Bourki Bouchta was picked up from his home in the northern city of Turin early on Tuesday and put on a plane bound for Morocco at Milan's Malpensa airport, the Interior Ministry said in a statement.
The statement said authorities were considering taking similar measures against other foreigners in Italy.
The ministry said Bouchta was expelled after anti-terrorism officials verified that he was responsible for "a serious disturbance of public order" and represented "a danger for the security of the state".
Officials at the ministry declined to discuss specific incidents that might have led to the preacher's deportation.
Some Italian politicians had called for Bouchta's expulsion in 2001, after he defended Osama bin Ladin and publicly condemned the US attacks on Afghanistan.
In 2003, Italy deported imam Abd al-Qadir Fall Mamour back to his native Senegal after he declared that Italians in Afghanistan and Iraq were courting attack as allies of the United States.
At the time, Bouchta spoke out strongly against the expulsion, saying that the government had punished the preacher for his opinions.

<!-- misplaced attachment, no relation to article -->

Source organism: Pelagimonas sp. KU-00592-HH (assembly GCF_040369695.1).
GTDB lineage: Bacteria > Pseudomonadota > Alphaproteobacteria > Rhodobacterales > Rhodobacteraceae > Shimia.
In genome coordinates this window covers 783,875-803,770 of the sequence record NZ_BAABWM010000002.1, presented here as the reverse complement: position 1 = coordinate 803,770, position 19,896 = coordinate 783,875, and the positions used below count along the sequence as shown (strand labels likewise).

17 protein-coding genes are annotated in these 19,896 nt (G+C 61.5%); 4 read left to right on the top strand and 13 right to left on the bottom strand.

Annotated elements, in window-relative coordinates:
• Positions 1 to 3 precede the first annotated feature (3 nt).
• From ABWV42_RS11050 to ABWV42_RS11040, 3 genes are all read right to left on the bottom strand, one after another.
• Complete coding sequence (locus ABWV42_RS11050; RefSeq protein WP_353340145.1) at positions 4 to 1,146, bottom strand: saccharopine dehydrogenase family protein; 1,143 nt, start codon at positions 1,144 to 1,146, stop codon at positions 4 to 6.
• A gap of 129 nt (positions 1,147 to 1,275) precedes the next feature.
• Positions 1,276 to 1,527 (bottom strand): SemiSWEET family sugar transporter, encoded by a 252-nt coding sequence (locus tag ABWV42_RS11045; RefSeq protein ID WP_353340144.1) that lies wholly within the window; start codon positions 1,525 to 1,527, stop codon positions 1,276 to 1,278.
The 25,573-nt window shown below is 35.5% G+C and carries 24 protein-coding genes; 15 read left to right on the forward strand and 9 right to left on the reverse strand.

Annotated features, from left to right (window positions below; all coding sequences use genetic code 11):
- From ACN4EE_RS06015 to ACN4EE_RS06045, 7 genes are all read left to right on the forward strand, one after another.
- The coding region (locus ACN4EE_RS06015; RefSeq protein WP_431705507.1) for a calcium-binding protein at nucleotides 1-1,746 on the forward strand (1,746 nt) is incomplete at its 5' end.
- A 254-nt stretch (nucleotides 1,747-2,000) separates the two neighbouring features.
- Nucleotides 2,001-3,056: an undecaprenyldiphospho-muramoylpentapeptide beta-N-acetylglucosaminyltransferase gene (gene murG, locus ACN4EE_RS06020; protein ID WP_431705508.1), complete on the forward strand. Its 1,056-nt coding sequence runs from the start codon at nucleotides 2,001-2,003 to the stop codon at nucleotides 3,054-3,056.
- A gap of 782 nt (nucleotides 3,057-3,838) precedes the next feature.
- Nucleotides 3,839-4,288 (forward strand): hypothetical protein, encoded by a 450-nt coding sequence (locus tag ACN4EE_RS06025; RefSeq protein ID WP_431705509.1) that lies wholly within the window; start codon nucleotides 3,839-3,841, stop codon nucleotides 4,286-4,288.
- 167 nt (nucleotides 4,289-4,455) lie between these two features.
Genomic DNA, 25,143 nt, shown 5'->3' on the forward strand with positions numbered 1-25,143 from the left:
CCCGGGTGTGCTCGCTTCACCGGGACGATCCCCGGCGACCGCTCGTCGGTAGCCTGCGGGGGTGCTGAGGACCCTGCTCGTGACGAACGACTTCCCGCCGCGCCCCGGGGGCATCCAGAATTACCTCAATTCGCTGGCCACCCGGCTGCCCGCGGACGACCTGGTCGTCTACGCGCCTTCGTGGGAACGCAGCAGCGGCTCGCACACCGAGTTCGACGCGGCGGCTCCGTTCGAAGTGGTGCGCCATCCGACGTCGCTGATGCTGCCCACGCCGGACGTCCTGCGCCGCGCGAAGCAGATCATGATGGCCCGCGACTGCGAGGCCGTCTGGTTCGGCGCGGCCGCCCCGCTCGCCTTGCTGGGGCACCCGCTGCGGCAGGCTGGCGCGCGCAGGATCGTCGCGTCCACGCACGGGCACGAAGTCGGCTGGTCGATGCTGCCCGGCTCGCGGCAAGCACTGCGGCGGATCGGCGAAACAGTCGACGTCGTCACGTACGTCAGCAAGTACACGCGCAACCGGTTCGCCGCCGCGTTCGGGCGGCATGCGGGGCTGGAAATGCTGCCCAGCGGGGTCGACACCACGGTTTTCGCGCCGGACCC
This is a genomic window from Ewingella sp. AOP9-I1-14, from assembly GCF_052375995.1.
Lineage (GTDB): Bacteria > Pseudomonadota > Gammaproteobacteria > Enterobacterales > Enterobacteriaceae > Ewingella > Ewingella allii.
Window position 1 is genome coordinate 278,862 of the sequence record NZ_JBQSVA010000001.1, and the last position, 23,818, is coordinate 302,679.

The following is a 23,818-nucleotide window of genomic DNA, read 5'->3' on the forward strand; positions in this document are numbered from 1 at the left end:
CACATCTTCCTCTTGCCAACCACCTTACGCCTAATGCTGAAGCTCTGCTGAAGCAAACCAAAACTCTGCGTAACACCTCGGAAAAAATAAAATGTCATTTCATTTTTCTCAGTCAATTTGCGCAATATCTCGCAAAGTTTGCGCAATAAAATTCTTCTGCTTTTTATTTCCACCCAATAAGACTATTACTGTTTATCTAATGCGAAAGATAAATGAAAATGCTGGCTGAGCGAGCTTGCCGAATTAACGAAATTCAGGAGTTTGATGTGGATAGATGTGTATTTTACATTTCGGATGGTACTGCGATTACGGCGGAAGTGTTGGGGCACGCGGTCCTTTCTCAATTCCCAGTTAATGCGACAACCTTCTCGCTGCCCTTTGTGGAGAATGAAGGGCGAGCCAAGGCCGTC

Since then, Italy has expelled three other Muslim preachers, including the imam of Rome's main mosque who was deported to his native Algeria in 2004.
The ministry said he had incited violence against Israel and called for the destruction of Islam's enemies.
Bouchta first made headlines in Italy in 1999, when he led thousands of Muslims in Turin in a march to demand that women be allowed to wear headscarves in photos for official identity documents.
A frequent subject of interviews and a guest on TV talk shows, Bouchta - who also owns a halal butchers shop in Turin - is one of the better known faces of the nation's 1.1 million Muslims.
Although known for his often radical pronouncements, he also voiced an appeal in 2004 for the freedom of three Italian hostages kidnapped in Iraq.
The imam's brother, Abd al-Rahman Bouchta, planned to appeal the expulsion decree, the ANSA news agency reported.